|The so-called Sherman statue before Tuesday's accident (Village of LaGrange)|
Officials in LaGrange told the Picket the big rig cruised through a stop sign at the circular intersection in the middle of the village on June 28. The stone memorial with a soldier on top was shattered and a flagpole was crushed.
An incident report from the Ohio State Highway Patrol said the driver told a responding officer that he fell asleep and ran a stop sign. The driver was not found to be impaired.
“There are four or five big pieces that are there, they weigh hundreds of pounds apiece,” village Mayor Kim Strauss told the Picket. While those remain on the ground, the broken soldier figure was picked up, as well as stone chips that could help in repairs. The soldier’s head was severed by the force of the accident.
Called by residents the Sherman statue, the monument was erected in 1903 (some sources say 1904) for about $3,000. The project was a joint project of the village and LaGrange Township, a separate political entity.
The force blew the monument into pieces (Photo by Gary Burnett)
The monument base carried the names of LaGrange area residents who served during the war, the names of a few battles and of Union generals Ulysses S. Grant, William T. Sherman, Philip Sheridan and George Thomas.
Strauss and Gary Burnett, one of three trustees for the township, would like to see the monument restored, though one expert said that may not be possible. Another option is starting over with a new monument. Strauss said officials will work with insurance carriers.
The statue literally is the focal point of the town, at the intersection of routes 301 and 303 (Main Street). When it was erected 120 years ago, the soldier was facing to the north, toward the county seat.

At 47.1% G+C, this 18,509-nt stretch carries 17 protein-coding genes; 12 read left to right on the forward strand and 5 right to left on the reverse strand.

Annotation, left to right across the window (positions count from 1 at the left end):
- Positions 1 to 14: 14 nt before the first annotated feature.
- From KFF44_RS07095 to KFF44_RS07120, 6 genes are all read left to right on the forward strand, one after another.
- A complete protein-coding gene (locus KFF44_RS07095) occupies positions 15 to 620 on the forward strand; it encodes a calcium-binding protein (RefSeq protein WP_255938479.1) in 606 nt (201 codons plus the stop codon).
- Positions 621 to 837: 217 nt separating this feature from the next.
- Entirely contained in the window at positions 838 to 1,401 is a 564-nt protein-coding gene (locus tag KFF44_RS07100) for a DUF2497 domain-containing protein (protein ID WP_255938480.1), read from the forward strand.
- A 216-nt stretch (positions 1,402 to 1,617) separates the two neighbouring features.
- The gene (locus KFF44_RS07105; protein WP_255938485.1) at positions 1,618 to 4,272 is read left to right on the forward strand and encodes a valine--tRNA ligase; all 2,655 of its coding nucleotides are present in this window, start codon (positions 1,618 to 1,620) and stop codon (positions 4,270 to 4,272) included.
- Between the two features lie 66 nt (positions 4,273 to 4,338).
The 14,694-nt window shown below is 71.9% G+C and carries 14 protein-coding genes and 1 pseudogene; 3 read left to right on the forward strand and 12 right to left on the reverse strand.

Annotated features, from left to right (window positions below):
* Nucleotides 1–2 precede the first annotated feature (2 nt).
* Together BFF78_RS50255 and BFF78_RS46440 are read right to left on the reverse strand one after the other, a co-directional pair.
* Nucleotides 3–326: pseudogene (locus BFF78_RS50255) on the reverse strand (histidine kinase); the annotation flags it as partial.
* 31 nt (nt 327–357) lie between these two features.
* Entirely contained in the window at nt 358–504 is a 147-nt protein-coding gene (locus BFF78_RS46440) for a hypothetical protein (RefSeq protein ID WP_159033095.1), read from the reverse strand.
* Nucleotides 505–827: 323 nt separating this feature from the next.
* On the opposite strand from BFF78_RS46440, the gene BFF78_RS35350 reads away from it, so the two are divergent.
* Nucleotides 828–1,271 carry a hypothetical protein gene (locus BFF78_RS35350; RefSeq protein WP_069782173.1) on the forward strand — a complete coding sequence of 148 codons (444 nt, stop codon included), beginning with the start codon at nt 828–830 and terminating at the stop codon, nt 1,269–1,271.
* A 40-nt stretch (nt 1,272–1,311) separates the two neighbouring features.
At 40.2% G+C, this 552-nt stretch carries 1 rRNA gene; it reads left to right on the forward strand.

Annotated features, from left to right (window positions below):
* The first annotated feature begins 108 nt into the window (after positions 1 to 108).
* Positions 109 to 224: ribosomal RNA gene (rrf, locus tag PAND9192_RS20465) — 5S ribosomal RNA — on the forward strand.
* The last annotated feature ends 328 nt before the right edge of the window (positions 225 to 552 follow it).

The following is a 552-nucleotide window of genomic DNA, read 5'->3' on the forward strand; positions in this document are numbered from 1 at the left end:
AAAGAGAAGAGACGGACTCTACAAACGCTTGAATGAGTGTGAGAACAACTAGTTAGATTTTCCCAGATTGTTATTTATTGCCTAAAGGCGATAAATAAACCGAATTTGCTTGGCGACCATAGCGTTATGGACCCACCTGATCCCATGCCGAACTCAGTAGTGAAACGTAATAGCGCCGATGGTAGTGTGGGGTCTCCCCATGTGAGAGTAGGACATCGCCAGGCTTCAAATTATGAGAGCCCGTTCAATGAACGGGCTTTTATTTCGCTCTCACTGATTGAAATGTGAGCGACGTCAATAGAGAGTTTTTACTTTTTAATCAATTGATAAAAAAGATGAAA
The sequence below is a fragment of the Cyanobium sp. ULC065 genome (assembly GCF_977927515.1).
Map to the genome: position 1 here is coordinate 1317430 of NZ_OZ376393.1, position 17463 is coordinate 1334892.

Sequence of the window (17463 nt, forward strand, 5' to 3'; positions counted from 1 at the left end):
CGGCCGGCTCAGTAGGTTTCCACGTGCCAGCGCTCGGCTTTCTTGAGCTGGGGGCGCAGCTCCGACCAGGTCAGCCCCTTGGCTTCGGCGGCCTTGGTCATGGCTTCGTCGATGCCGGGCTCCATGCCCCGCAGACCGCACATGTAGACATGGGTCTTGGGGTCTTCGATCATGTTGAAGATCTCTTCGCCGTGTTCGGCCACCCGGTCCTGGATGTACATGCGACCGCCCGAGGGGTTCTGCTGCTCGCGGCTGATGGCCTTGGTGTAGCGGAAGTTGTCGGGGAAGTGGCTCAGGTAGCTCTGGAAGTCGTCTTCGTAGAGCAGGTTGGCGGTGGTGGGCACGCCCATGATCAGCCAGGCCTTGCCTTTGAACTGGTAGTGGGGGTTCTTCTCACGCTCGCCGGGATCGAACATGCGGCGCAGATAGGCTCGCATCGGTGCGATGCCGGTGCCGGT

“There was a big commotion over that you are never supposed to turn your back to the enemy. They lifted him and turned him south” to face battlefields hundreds of miles away, said Strauss.
The mayor said the driver was headed south on 301 on a route often used by trucks to reach another highway. The driver was apologetic after the incident, which occurred around 2:30 a.m., he said.
“He is OK. That is the most important thing,” Strauss said.
Burnett said residents of the township – a metro Cleveland bedroom community and farming area -- want officials to work with village to rebuild the memorial.
“I personally would like to put it back up. It is part of our identity in LaGrange. Everyone feels a little connection to it.” Officials said they are unaware of any opposition to putting the monument back up.
Township trustees asked the public to stay away from the site for now.
“Nothing in the statue area can be touched and anyone attempting to take ‘souvenirs’ will be charged! The area has video cameras,” a Facebook post said.
The Sherman statue suffered another indignity 65 years ago, according to a Lorain County nostalgia blog. A newspaper article in November 1957 said pranksters tarred and feathered the base.